2012 | 2 | 221-238
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Marginalization of “the Other”: Gender Discrimination in Dystopian Visions by Feminist Science Fiction Authors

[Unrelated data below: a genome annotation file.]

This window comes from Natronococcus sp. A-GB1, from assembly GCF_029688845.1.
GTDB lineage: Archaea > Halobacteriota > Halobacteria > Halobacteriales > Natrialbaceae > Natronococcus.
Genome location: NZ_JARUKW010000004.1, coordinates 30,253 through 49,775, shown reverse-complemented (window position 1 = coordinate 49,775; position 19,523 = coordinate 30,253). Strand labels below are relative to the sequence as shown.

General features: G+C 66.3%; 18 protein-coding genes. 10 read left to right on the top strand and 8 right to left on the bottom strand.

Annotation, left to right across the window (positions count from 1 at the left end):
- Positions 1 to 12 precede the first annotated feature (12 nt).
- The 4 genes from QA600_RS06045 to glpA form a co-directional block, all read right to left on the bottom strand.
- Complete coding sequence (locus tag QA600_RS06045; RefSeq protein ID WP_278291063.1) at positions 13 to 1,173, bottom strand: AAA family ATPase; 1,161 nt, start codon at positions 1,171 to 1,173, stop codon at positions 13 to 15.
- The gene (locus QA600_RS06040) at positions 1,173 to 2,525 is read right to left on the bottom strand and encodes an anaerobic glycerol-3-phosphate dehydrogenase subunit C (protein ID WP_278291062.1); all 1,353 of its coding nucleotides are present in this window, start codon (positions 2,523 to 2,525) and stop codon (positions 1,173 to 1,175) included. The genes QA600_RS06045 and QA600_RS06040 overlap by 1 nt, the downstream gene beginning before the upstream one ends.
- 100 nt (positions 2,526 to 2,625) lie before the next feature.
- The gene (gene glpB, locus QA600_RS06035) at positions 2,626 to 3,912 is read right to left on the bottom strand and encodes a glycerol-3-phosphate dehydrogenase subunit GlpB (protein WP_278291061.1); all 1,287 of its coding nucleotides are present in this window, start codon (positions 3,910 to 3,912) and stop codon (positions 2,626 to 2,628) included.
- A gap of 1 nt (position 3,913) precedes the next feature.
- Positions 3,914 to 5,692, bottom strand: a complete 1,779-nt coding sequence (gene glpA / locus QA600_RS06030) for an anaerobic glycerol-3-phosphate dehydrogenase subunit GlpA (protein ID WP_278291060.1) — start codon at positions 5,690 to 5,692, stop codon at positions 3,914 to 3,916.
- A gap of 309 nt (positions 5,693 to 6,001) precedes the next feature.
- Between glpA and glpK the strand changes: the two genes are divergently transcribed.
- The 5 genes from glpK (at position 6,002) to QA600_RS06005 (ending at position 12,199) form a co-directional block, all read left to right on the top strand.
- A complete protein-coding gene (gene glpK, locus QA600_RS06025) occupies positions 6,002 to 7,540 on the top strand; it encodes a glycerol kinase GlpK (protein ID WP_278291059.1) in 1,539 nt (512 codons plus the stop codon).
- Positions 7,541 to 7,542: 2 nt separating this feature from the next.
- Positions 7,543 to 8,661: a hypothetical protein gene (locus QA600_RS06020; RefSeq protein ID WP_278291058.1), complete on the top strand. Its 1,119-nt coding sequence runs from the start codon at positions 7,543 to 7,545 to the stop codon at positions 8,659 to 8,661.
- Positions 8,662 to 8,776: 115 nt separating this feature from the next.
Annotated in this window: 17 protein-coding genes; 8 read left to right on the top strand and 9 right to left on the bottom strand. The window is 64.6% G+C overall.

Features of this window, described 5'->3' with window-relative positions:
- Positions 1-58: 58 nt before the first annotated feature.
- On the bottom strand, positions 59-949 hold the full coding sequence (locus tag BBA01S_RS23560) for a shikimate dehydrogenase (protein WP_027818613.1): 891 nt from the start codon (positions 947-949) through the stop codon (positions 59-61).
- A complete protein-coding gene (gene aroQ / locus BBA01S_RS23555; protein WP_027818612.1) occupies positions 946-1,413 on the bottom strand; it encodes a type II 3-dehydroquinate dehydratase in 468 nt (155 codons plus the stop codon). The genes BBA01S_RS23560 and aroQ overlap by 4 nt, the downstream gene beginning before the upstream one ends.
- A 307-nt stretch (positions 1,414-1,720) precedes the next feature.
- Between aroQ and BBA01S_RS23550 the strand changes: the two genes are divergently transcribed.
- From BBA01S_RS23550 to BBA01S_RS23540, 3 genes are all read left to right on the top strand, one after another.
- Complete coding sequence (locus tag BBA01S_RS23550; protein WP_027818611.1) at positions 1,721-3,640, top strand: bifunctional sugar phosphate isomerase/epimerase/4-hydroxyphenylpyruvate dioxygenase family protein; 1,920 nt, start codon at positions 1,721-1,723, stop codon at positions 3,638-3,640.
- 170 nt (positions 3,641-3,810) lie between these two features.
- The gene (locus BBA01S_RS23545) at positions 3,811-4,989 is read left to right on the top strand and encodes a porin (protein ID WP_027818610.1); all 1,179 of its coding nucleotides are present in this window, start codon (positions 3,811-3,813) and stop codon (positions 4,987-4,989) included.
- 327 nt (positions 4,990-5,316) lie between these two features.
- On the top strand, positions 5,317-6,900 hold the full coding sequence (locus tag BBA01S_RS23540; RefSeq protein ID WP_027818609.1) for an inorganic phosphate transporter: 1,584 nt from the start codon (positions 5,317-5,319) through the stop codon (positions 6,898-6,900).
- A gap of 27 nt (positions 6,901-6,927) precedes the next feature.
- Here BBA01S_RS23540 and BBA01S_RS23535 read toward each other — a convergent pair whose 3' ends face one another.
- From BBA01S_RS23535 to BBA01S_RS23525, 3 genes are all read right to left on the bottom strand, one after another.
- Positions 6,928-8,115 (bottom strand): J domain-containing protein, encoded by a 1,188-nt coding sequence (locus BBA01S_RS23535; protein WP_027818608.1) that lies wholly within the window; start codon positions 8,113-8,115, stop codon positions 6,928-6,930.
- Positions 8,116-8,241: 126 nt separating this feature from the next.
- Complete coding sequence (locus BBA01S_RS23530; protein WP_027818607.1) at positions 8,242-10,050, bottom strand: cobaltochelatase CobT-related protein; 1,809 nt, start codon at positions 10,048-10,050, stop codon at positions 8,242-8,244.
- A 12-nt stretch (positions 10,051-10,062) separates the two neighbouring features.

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In patriarchy women are frequently perceived as “the other” and as such they are subject to discrimination and marginalization. The androcentric character of patriarchy inherently confines women to the fringes of society. Undeniably, this was the case in Western culture throughout most of the twentieth century, before the social transformation triggered by the feminist movement enabled women to access spheres previously unavailable to them. Feminist science fiction of the 1970s, like feminism, attempted to challenge the patriarchal status quo in which gender-based discrimination against women was the norm. Thus, authors expressed, in a fictionalized form, the same issues that constituted the primary concerns of feminism in its second wave. As feminist science fiction is an imaginative genre, the critique of the abuses of the twentieth-century patriarchy is usually developed in defamiliarized, unreal settings. Consequently, current problems are recontextualized, a technique which is meant to give the reader a new perspective on certain aspects of life they might otherwise take for granted, such as the inadequacies of patriarchy and women’s marginality in society. Yet there are authors who consider the real world dystopian enough to be used as a setting for their novels. This is the case with Woman on theEdge of Time by Marge Piercy and The Female Man by Joanna Russ. Both texts split the narrative into a science fictional and a realistic strand so as to contrast the contemporary world with utopian and dystopian alternatives. Both texts are largely politicized as they expose and challenge the marginalized status of women in the American society of the 1970s. They explore the process of constructing marginalized identities, as well as the forms that marginalization takes in the society. Most importantly, they indicate the necessity of decisive steps being taken to improve the situation.
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